eBikes 101 from Bosch has some good basic information

bike crank drive
CC BY 2.0 e-bike with Bosch crank drive/ Lloyd Alter

Thinking about an e-bike? This infographic might help a bit.

Remember infographics? They used to be all the rage, serious clickbait. They have fallen out of fashion, but sometimes one pops up that is worth the bandwidth. Now that e-bikes are all the rage, Bosch put out this ebikes 101 explaining to an American audience how they work. (We need an infographic explaining whether it should be e-bikes or eBikes).

bosch drive unit© Bosch
Interestingly, while they have this section mentioning the Bosch drive unit, they do not use the infographic to examine the three common drive systems -- front hub, rear hub, or crank (mid-drive) unit like the Bosch. I asked why, and Jonathan Weinert (Sales and Marketing Manager, North America, Bosch eBike Systems) responded:

The eBike market has changed a lot in the last decade, when hub motors used to dominate the industry and Bosch was one of the only suppliers to offer a mid-drive. Now, the majority of North American and European bicycle manufacturers have shifted from hub-drive to mid-drives due to many of the inherent advantages described above. Over the next decade, we expect the shift from hub to mid-drive to accelerate, especially as these miracle machines get smaller, lighter, quieter, and more seamlessly integrated into the bike frame. These improvements will help eBikes, one of the world’s most sustainable transportation tools, appeal to an increasingly expanding demographic.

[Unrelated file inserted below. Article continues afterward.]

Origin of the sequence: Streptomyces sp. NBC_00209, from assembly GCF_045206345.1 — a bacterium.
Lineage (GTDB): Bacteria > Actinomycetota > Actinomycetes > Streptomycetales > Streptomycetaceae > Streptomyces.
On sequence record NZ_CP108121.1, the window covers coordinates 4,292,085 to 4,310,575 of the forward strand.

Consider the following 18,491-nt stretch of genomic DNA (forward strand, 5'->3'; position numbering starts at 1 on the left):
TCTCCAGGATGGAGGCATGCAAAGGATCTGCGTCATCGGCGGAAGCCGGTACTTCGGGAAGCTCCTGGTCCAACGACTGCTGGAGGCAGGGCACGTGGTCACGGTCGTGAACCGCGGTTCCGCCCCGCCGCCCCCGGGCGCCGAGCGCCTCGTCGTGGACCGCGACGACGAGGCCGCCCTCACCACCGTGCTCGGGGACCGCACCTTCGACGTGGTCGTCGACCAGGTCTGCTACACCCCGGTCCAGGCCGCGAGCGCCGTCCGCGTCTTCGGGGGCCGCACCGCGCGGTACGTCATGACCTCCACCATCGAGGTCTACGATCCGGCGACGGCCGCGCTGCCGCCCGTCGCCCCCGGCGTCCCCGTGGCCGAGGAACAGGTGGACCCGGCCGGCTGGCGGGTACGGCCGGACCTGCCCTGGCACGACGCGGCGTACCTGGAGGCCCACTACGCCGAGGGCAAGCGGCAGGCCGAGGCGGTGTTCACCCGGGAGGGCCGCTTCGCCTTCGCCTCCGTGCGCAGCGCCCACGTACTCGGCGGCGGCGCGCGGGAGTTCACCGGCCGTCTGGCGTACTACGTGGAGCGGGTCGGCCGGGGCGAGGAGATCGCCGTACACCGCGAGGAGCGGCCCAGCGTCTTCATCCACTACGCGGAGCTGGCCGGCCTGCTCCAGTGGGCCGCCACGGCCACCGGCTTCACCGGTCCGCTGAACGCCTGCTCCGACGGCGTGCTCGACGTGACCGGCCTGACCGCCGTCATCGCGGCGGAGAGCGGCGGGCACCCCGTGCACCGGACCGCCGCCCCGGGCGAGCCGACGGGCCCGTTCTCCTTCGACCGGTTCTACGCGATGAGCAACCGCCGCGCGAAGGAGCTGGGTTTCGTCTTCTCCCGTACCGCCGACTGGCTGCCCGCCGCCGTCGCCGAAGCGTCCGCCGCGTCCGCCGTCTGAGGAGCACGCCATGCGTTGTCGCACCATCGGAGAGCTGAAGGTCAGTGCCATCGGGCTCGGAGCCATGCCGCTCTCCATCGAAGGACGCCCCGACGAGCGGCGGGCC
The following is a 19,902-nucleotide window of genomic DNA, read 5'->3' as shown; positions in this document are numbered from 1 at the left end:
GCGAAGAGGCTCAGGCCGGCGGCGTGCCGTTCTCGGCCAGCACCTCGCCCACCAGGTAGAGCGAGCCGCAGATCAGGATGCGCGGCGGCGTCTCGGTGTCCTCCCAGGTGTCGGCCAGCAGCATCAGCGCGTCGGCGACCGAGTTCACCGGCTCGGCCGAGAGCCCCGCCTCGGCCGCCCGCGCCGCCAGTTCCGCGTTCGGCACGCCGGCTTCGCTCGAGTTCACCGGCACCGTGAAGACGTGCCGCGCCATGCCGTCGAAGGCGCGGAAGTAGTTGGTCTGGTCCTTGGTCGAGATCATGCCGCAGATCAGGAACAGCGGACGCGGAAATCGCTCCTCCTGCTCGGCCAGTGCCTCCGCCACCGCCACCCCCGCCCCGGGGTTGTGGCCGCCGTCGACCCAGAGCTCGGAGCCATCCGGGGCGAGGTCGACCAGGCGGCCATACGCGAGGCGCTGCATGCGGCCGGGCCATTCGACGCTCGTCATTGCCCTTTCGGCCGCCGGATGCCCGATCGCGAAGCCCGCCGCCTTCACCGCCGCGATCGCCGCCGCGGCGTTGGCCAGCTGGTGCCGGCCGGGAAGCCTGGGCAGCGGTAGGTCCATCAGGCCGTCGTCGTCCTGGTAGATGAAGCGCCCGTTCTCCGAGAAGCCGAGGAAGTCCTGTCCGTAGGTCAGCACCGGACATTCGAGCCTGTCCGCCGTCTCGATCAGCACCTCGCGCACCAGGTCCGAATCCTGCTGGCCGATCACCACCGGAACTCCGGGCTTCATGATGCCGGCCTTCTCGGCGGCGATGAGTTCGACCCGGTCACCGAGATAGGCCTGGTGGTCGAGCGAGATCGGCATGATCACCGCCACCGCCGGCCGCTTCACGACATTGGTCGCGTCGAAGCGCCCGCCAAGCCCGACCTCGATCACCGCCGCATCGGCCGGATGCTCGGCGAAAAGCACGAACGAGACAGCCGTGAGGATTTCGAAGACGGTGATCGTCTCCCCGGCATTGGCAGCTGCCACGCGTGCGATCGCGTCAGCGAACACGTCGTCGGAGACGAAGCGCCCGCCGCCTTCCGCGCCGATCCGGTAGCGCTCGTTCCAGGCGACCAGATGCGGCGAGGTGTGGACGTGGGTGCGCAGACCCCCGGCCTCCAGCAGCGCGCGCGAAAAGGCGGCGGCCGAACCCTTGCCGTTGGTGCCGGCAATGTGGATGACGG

I like the mid-drive units, and think that the choice of drive is a big deal. Units like the Bosch keep the centre of gravity lower, and you know that the bike has really been designed to be an e-bike, rather than just having a motor thrown on the front or rear wheel. Front hub drives can be dangerous, and rear hub ones have some issues with gearing. But hub motors are cheaper and do not require as much tooling, and are still more popular in North America.

A real expert, Joe at the ElectricBikeBlog, notes that both kinds of drives have advantages and disadvantages, but crank drives, or mid-drives, “usually work in concert with your gears. Crank drive motors tend to be more about smooth and efficient performance than simple brute force.” He also notes that “crank motors can do well with quite low power levels because they work so efficiently. As a result, you don’t need to pay for a huge motor to get up hills.”

So with that out of the way, here is the infographic, courtesy of Bosch:

infographic re ebikes© Bosch

eBikes 101 from Bosch has some good basic information
Thinking about an e-bike? This infographic might help a bit.

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